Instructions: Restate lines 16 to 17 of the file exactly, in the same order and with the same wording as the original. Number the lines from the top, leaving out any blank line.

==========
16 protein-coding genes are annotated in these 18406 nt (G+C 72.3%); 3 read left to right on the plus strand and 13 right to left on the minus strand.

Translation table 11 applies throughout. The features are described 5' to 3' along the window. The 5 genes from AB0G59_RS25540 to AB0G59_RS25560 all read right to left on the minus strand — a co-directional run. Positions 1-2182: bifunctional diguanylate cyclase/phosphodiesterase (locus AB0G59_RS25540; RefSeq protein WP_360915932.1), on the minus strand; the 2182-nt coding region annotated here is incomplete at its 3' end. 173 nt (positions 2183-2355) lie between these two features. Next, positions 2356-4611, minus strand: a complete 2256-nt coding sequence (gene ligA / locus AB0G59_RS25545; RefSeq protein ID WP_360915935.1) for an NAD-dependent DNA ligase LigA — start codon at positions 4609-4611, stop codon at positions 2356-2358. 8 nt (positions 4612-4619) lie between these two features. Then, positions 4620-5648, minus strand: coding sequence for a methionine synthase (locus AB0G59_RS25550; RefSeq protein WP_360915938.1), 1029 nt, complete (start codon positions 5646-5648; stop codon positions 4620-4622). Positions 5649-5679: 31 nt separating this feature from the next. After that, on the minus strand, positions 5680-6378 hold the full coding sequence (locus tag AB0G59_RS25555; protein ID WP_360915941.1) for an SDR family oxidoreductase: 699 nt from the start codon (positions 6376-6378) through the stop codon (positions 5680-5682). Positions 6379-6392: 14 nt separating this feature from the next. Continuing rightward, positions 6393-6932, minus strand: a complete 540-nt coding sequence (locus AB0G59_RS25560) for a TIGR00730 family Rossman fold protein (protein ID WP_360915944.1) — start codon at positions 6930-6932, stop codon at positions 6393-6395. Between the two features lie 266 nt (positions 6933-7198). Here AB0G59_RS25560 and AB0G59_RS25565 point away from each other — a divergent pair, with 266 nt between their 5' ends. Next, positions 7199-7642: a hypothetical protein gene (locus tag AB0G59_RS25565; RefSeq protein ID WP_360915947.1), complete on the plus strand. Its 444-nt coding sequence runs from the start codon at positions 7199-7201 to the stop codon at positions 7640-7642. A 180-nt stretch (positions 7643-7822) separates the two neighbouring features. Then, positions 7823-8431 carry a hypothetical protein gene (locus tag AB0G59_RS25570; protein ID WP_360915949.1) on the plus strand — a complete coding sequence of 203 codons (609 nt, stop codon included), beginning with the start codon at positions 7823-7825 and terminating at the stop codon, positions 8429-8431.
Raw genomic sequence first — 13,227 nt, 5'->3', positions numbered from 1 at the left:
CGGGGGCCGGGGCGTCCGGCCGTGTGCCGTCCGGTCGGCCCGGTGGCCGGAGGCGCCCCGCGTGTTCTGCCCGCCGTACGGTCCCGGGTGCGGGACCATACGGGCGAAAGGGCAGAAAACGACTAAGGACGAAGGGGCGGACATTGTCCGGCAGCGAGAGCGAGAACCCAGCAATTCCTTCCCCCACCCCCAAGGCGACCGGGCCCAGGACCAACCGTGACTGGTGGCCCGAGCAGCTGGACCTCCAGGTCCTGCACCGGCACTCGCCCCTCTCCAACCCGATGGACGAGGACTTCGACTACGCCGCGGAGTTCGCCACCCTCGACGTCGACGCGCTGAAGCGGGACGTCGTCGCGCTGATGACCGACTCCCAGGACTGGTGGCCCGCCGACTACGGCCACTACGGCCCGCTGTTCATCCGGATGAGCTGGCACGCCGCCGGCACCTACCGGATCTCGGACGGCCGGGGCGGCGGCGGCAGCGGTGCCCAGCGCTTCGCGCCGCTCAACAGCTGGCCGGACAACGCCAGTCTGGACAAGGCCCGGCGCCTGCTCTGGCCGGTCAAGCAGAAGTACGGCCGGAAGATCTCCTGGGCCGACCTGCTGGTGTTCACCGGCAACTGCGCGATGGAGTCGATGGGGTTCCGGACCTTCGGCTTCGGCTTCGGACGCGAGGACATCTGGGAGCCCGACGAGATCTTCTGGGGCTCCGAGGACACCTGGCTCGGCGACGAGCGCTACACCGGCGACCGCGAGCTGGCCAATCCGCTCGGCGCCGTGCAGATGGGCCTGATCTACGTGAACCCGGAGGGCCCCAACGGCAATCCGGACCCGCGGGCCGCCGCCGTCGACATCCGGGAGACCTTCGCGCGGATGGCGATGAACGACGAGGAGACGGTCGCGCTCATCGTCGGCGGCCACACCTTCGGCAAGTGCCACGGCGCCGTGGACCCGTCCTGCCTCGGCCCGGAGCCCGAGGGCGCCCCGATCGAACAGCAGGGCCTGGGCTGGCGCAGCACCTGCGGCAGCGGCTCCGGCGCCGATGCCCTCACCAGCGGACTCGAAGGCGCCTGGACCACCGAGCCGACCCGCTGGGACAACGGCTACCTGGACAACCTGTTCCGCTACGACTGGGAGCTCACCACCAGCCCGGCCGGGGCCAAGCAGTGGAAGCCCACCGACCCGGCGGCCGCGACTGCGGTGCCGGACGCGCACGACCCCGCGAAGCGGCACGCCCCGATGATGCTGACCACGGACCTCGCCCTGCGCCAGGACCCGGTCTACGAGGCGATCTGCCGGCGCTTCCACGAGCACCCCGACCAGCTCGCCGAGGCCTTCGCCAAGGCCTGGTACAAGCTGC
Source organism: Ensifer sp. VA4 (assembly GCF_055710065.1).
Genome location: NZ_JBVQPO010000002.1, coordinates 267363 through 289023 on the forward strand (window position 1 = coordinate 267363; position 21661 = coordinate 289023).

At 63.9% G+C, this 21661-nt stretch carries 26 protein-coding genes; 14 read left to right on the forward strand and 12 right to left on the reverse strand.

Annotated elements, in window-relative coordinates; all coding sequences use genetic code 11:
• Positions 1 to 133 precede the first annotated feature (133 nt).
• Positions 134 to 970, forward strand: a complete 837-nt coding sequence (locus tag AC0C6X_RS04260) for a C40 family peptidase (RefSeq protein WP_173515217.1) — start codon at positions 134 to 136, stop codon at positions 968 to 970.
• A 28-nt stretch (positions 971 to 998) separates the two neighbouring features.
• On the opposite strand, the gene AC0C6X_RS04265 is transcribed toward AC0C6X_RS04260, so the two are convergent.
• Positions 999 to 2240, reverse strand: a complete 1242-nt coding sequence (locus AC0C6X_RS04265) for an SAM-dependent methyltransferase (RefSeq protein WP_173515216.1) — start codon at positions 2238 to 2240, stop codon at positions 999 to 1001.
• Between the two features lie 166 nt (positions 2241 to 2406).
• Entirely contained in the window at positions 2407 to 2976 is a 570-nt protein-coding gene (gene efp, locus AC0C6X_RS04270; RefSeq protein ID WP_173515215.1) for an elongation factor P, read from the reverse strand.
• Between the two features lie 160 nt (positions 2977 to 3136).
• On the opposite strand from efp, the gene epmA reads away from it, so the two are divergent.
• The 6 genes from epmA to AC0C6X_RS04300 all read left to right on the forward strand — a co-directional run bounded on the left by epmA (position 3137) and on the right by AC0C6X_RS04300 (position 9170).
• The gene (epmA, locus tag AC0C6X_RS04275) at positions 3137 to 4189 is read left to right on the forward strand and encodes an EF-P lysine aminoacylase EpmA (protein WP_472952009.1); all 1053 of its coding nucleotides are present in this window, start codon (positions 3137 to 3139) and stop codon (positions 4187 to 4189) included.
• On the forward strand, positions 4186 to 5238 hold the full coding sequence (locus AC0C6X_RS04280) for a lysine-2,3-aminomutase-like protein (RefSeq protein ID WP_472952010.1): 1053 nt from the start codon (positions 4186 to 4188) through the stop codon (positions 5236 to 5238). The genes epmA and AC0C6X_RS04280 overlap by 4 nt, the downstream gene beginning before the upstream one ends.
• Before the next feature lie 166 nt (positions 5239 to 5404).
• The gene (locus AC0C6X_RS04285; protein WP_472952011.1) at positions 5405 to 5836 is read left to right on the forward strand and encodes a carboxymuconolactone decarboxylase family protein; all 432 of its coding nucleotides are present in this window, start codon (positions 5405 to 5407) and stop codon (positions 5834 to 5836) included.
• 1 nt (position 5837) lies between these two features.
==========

• Between the two features lie 160 nt (positions 2977 to 3136).
• On the opposite strand from efp, the gene epmA reads away from it, so the two are divergent.